Bad Sign: Not planning on how to extract money from your business tax efficiently. There are many ways to extract profits out of your business so let’s look at the good and the bad. For C Corporations, you can save thousands of dollars a year in taxes by simply paying yourself a higher salary. For S Corporations you can save thousands by doing the opposite and paying yourself the least amount possible. There are other great ways to extract profits from your business “Tax Free.” If you haven’t planned on “how” to extract those profits, you can easily be overpaying in taxes.

5. Retirement Planning

Bad Sign: You are not currently taking advantage of tax deferred and/or tax free opportunities of retirement planning. Ask yourself: Am I significantly reducing my taxes using retirement vehicles? You will be surprised at the many different types of retirement accounts available to business owners and real estate investors. Not only do retirement accounts help you plan for when you retire but they also help you to reduce your current tax liability at the same time. If you pay taxes to the IRS and are not using retirement accounts you are more than likely overpaying in taxes.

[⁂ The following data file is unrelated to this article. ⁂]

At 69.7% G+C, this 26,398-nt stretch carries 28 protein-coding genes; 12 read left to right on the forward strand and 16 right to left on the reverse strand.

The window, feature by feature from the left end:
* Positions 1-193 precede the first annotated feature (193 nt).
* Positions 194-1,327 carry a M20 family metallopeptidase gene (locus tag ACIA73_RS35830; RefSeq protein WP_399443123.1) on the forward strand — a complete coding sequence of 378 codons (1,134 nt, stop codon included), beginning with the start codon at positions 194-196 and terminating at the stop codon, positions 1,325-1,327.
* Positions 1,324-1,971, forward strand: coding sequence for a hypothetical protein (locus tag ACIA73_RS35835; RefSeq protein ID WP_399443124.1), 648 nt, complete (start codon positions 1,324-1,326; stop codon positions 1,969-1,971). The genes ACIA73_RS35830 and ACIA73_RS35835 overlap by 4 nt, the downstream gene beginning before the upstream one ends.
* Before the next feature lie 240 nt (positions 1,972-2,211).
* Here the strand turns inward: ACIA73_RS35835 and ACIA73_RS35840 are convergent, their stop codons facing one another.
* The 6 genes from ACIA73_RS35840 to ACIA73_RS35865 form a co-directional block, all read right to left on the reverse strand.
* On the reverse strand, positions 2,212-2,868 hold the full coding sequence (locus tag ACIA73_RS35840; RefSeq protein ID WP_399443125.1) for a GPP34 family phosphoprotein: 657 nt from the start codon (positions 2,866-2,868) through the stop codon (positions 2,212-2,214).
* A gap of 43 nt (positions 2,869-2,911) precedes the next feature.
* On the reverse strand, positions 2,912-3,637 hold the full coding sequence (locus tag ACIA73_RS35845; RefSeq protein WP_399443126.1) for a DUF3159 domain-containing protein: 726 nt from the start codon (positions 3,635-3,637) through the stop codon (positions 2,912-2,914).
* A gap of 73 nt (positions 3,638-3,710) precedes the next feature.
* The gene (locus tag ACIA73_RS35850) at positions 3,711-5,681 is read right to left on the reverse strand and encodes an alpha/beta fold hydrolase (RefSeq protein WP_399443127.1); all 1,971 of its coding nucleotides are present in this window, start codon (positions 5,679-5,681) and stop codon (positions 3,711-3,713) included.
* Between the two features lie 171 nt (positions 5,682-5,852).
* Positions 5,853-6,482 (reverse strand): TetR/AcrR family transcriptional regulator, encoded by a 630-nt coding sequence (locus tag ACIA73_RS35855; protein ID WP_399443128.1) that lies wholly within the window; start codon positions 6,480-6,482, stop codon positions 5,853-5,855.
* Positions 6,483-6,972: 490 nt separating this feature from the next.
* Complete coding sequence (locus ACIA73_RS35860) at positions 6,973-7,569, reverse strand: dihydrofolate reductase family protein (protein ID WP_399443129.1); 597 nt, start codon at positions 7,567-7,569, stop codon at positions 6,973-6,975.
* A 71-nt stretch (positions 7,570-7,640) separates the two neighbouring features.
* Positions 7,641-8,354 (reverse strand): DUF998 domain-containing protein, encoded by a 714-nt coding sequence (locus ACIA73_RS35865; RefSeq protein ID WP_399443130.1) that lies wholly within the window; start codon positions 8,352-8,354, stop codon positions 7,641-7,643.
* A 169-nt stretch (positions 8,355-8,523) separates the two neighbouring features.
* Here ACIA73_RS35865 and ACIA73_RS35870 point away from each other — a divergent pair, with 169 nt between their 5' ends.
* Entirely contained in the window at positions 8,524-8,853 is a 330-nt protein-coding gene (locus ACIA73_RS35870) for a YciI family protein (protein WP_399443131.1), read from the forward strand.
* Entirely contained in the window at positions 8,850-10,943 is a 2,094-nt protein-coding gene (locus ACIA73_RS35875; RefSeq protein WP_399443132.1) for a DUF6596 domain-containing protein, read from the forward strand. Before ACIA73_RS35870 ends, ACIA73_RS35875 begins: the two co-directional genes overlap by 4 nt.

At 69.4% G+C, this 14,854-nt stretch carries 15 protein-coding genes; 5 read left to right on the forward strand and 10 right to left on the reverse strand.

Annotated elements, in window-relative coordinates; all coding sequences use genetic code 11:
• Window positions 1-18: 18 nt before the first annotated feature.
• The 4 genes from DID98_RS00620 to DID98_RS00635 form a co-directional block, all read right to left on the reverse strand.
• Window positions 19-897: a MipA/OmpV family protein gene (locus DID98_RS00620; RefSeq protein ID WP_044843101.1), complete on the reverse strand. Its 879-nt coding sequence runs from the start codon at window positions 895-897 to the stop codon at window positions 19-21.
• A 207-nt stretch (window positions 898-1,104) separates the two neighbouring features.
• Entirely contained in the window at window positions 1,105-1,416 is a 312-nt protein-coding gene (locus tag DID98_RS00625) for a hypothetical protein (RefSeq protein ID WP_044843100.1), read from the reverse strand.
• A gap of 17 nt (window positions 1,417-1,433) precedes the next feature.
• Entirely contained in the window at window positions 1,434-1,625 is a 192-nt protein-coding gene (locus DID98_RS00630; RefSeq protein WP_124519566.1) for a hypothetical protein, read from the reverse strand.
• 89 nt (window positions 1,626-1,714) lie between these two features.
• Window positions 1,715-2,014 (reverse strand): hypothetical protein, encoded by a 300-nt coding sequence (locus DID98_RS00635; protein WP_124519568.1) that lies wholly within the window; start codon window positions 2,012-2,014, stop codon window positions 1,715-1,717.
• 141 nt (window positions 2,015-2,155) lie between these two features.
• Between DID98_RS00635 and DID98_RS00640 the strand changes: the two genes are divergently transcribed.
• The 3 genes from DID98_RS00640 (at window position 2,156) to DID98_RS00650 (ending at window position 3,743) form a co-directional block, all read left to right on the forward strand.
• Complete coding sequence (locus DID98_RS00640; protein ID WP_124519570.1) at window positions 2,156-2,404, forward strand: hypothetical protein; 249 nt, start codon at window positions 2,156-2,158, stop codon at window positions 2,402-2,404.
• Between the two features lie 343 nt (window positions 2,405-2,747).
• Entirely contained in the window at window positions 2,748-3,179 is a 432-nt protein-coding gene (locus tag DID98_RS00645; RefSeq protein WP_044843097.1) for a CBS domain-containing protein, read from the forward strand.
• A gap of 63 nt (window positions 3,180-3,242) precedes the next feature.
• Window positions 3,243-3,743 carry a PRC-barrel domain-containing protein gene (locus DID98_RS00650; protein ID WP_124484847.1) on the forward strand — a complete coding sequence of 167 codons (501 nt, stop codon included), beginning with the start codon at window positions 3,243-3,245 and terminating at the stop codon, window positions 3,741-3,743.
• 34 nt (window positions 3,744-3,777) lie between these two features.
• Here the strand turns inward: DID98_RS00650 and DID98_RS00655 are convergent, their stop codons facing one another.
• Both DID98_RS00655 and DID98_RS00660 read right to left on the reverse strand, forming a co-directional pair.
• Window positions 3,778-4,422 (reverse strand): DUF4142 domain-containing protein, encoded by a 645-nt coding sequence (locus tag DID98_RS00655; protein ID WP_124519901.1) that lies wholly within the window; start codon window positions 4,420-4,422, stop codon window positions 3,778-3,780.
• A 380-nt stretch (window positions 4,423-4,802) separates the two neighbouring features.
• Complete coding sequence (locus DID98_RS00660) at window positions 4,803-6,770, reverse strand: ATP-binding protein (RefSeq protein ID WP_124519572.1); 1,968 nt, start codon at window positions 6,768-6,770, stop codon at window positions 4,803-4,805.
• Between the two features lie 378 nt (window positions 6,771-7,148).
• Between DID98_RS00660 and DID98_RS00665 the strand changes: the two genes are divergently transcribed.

6. Fringe Benefits

Bad Sign: Never having heard of the term “fringe benefits.” Tons of tax-free fringe benefits are available where your business takes a tax deduction for perks they provide to you as the business owner (and it’s not taxable to you). There are dozens of these amazing techniques including company cars, gifts, and Medical Savings Account to name a few. If you do not take advantage of tax free fringe benefits as part of your business planning, you may be overpaying your taxes.

7. Personal and Business Deductions

Bad Sign: Questioning what items you can shift legally from your personal expense bucket into legitimate business deductions. Nowadays, it has become almost impossible for us to distinguish between personal vs. business items. Many of us use our personal cellphone, cars, iPads and laptops for business. All of these personal items that you use day in and day out for your business may be legitimate tax deductions if tracked correctly. If you don’t know how to shift personal items into business deductions, you may be overpaying your taxes.

 8. Tax Savings Plan

Bad Sign: No tax savings plan in place to make sure you are protected from the IRS. While incorporating all of these strategies above, you should be asking yourself is “What is my tax savings plan?” If you don’t know the answer, then it may be safe to say you probably don’t have one. No overall plan on “how” you will save taxes is one of the most common mistakes costing Americans to overpay taxes year after year.

What do you think? Is there a chance you’re overpaying your taxes?